It is 1pm, a bright and mildly breezy day. After a five-hour journey, we wait to be cleared into the game reserve. The landscape is breathtaking; open grassland, rolling hills, and towering escarpments.
A fleet of tour vans slows down. Tourists disembark — yawning, stretching, but giddily exuberant. The backdrop is irresistible.
For first-timers, selfies are a must. As if awakening from a deep slumber, a group of enthralled women traders decked in traditional Maasai attire jostle as they encircle us. Persistent, code-switching between Kiswahili, English, and Maa, they persuade tourists to buy their wares with varying degrees of success.
My friends and I have just arrived at the Sekenani gate, one of the entry points to Africa’s greatest wildlife sanctuary, the 60-year-old Maasai Mara Game Reserve. I had longed for this trip, the third time in years.
Enthusiasm consumed us as we waited to savour the world's coveted big game viewing ecosystem.
For me, it was much more than that. The scenes outside and inside the game reserve are reminiscent of the pre-Covid times; droves of mini-buses filled with gaming enthusiasts, scattered in the bushes, eager to see the kings of the jungle.
“This is unbelievable, different from watching National Geographic,” says David Karani, a friend.
Maasai Mara is as diverse as it is spectacular. Its sheer size is a marvel— it stretches 1,510 square kilometers. The anti-poaching measures have enhanced the populations of lions, cheetahs, and leopards.
We are welcomed by a bloat of hippos at a section that plays host to perhaps the world’s most breathtaking wildlife spectacle, the Great Migration. There are about 3,500 hippos in this river alone, a guide tells us, and they move as distinct families with marked territories.
Dozens of tour vans crest the horizon with open rooftops, thrilled occupants crane with their binoculars, camera phones, as they traverse the picturesque landscape. This offers some hope to a sector rising from the rubble.
Tourists are slowly returning to the Mara — as in many other destinations. It is a harbinger for a sector, heavily affected by travel restrictions and a people who endured tough moments.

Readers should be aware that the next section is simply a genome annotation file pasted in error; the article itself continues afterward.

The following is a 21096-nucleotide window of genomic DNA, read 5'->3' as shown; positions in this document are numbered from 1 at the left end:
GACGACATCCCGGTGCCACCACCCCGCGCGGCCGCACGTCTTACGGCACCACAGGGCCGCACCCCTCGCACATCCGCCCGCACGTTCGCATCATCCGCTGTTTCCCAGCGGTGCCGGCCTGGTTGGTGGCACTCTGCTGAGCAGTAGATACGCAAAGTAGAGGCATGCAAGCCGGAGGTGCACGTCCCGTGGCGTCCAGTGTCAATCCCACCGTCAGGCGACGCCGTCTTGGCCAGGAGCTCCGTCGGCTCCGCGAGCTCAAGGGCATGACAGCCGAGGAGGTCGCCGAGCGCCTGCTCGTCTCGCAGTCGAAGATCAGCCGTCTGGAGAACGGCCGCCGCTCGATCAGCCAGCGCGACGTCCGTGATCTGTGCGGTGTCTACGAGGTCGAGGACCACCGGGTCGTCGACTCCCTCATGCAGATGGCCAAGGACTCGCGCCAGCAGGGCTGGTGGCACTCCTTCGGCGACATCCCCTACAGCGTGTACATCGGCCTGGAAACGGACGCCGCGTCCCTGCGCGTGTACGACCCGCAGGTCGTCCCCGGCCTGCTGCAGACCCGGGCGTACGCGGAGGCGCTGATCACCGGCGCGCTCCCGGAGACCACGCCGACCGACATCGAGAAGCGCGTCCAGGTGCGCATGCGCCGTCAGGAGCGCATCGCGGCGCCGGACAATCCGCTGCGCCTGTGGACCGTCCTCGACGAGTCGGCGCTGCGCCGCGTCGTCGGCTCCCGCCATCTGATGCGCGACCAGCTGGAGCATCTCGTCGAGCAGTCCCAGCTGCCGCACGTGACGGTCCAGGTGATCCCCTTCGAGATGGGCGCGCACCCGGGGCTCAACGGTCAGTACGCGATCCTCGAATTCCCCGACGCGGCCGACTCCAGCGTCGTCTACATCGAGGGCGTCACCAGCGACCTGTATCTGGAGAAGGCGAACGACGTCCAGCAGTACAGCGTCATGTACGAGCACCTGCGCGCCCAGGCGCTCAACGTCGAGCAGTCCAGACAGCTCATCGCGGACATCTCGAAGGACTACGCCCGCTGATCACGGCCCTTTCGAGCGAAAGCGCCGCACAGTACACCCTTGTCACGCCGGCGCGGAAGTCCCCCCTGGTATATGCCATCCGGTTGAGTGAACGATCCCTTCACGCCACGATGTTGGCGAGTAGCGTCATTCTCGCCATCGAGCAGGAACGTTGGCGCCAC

Reminiscing the pain and penury he witnessed, Evans Atsiaya, our driver-guide, jobless for nearly a year after Covid-19 struck, says some of his colleagues went into depression and died.
“They took loans, bought tour vans. They were paying loans running into millions of shillings. They lost everything when auctioneers came knocking,” he says.
Our conversation is cut short as the van comes to an abrupt stop.
“See them,” says Evans. Two ferocious cheetahs have just made a kill. Unmoved by the tour vans, they devour their prey— a gazelle. A rare riveting moment.
Does this happen often, I ask. “Every day,” he replies. Few meters away, a relaxing lioness stares. “This is an old lioness. It has cleared a sumptuous meal,” says Evans.
As we embark on a 150-kilometre game drive on the second day, we pass through the Keekorok Lodge (Keekorok in Maasai means, the place of black trees), tucked right in the middle of the Mara, where we find Ole Loet. “We must protect the wildlife and wilderness. They are the reason why visitors like you come,” he says.
He ushers us into the hippo bar where visitors can watch hippos and crocodiles co-existing. He is among thousands of workers in the industry who were affected during the closure of the lodge. “It has been tough. When we see you, we know we will take our children to school, put food on the table,” he says.
Ashiembi wa Ndukwe, a director at Go Trip Africa is optimistic that the tourism sector— which employs over 100 million people worldwide—will recover.
“Travel restrictions are the main barrier to recovery of the sector,” he says.
Wildlife accounts for seven percent of global tourism and 80 percent of visits to many African destinations, according to the World Tourism Organisation (UNWTO). It adds that a rebound is expected by the third quarter of 2021, with domestic demand recovering much faster.
As we drove back to our lodge after a 150-kilometre game drive, a parade of elephants roamed freely in the darkness, occupying the entire road. Exhausted, we stopped to give way.
After three days, 300 kilometres of up-close sighting of the animals, a lion pride consisting of males and females escorted us, in a majestic walk, towards the Sekenani gate. Our time was up, and we set off towards Narok town en route to the bustling metropolis we gladly avoided for a while.
So much for the sights and sounds that drive folks to the wilderness and for which millions of Kenyans throughout the tourism chain derive their livelihoods.